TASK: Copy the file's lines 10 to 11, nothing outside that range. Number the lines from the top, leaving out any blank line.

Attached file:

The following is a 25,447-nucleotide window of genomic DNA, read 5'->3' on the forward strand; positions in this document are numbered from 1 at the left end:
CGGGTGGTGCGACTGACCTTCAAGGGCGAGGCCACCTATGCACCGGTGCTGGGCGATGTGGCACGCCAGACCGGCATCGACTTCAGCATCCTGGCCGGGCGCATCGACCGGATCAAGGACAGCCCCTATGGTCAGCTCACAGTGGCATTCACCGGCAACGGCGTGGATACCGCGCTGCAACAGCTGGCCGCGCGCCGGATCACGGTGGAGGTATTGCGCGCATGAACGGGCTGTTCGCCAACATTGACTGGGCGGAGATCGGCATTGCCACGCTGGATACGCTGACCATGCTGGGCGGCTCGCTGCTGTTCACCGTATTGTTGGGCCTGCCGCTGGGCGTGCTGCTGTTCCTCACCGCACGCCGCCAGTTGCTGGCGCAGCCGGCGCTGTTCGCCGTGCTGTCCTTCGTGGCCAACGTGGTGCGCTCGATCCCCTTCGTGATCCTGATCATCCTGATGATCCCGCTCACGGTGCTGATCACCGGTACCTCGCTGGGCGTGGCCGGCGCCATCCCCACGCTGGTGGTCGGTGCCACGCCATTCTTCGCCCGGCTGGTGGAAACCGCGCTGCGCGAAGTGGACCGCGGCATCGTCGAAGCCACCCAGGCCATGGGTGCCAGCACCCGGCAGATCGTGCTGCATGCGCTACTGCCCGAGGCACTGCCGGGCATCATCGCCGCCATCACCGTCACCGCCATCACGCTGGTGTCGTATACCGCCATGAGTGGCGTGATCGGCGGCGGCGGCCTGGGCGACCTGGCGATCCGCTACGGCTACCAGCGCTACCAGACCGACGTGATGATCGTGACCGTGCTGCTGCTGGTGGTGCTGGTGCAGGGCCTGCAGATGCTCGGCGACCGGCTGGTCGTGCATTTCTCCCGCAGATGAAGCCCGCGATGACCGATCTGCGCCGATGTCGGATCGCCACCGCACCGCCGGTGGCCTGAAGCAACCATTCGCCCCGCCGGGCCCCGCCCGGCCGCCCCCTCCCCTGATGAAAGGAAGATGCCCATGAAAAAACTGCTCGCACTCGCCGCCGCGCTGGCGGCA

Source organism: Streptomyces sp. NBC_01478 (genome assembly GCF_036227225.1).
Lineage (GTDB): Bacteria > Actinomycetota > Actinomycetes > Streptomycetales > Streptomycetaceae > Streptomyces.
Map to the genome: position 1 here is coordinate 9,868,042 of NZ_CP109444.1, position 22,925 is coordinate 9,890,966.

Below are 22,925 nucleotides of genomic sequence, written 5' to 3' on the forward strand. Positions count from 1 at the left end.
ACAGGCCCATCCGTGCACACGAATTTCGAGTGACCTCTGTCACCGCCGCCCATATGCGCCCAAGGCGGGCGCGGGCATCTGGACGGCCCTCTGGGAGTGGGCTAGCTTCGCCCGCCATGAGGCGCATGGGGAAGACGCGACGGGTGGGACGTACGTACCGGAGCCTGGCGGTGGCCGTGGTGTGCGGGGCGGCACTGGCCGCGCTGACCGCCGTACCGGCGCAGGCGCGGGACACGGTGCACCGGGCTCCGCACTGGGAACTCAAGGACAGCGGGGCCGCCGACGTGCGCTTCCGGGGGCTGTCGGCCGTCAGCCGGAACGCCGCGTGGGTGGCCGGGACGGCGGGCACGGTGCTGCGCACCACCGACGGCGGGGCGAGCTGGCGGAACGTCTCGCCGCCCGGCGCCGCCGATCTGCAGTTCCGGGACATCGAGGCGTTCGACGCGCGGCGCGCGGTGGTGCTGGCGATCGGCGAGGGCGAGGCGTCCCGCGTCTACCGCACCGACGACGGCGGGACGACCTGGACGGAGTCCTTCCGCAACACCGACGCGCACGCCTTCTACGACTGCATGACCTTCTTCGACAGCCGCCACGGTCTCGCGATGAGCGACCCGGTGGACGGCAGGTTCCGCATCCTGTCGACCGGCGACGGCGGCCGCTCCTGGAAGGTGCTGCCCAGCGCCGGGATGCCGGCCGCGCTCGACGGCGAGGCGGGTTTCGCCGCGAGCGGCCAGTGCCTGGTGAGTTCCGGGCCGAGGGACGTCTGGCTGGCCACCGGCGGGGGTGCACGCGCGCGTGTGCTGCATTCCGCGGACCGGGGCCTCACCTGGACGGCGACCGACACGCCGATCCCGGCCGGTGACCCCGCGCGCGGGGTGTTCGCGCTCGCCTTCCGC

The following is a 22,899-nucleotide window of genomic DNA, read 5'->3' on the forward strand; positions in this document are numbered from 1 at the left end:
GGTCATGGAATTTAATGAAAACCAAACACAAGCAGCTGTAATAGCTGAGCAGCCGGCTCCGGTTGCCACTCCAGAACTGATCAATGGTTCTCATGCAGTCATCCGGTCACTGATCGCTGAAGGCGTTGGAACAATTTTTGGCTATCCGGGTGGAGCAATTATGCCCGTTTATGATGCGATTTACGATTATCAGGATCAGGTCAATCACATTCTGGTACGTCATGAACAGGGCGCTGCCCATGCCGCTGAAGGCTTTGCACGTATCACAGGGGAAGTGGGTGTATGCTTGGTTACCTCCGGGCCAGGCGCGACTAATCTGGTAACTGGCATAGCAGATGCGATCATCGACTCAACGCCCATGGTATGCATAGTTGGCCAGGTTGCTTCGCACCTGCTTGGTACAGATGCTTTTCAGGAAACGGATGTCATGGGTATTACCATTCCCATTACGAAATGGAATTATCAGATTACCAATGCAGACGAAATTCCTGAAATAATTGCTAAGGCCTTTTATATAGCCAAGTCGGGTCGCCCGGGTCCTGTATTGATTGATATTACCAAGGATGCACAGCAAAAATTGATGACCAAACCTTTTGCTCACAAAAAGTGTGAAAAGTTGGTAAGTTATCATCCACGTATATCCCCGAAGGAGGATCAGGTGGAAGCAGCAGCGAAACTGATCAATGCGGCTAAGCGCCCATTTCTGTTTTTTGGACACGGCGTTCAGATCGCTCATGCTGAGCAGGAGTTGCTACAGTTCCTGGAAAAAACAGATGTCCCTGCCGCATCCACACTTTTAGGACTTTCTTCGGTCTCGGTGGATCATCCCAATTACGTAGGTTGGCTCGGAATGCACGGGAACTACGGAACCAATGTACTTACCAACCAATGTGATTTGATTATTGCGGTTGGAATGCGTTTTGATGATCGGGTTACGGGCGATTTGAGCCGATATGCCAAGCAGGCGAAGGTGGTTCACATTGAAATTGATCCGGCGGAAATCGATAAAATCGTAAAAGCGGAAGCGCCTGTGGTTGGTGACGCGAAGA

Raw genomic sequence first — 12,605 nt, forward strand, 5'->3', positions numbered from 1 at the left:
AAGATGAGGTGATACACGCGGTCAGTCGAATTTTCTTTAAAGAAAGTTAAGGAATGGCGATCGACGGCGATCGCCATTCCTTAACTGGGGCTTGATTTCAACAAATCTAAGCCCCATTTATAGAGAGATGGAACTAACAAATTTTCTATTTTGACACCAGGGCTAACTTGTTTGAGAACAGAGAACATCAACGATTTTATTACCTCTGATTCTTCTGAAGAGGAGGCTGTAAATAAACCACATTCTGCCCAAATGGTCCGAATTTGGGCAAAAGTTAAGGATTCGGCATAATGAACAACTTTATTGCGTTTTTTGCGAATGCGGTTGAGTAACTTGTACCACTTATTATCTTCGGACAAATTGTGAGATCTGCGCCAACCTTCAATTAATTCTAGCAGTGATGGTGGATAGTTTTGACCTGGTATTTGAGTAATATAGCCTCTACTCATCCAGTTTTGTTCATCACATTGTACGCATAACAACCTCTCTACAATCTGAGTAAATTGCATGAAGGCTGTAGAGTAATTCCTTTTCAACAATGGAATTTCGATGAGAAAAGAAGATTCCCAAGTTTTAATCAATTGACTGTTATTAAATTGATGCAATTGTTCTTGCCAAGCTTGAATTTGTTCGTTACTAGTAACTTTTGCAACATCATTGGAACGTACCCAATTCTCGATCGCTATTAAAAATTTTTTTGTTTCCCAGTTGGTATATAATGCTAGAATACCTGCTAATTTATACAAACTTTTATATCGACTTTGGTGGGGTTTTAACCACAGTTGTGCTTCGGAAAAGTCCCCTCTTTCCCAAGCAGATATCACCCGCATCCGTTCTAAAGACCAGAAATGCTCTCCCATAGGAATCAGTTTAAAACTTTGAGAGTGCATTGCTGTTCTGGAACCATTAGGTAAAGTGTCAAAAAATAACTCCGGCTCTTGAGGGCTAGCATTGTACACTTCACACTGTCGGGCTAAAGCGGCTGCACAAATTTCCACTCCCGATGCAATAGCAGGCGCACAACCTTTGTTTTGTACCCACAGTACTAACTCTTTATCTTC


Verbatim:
Raw genomic sequence first — 12,605 nt, forward strand, 5'->3', positions numbered from 1 at the left:
AAGATGAGGTGATACACGCGGTCAGTCGAATTTTCTTTAAAGAAAGTTAAGGAATGGCGATCGACGGCGATCGCCATTCCTTAACTGGGGCTTGATTTCAACAAATCTAAGCCCCATTTATAGAGAGATGGAACTAACAAATTTTCTATTTTGACACCAGGGCTAACTTGTTTGAGAACAGAGAACATCAACGATTTTATTACCTCTGATTCTTCTGAAGAGGAGGCTGTAAATAAACCACATTCTGCCCAAATGGTCCGAATTTGGGCAAAAGTTAAGGATTCGGCATAATGAACAACTTTATTGCGTTTTTTGCGAATGCGGTTGAGTAACTTGTACCACTTATTATCTTCGGACAAATTGTGAGATCTGCGCCAACCTTCAATTAATTCTAGCAGTGATGGTGGATAGTTTTGACCTGGTATTTGAGTAATATAGCCTCTACTCATCCAGTTTTGTTCATCACATTGTACGCATAACAACCTCTCTACAATCTGAGTAAATTGCATGAAGGCTGTAGAGTAATTCCTTTTCAACAATGGAATTTCGATGAGAAAAGAAGATTCCCAAGTTTTAATCAATTGACTGTTATTAAATTGATGCAATTGTTCTTGCCAAGCTTGAATTTGTTCGTTACTAGTAACTTTTGCAACATCATTGGAACGTACCCAATTCTCGATCGCTATTAAAAATTTTTTTGTTTCCCAGTTGGTATATAATGCTAGAATACCTGCTAATTTATACAAACTTTTATATCGACTTTGGTGGGGTTTTAACCACAGTTGTGCTTCGGAAAAGTCCCCTCTTTCCCAAGCAGATATCACCCGCATCCGTTCTAAAGACCAGAAATGCTCTCCCATAGGAATCAGTTTAAAACTTTGAGAGTGCATTGCTGTTCTGGAACCATTAGGTAAAGTGTCAAAAAATAACTCCGGCTCTTGAGGGCTAGCATTGTACACTTCACACTGTCGGGCTAAAGCGGCTGCACAAATTTCCACTCCCGATGCAATAGCAGGCGCACAACCTTTGTTTTGTACCCACAGTACTAACTCTTTATCTTC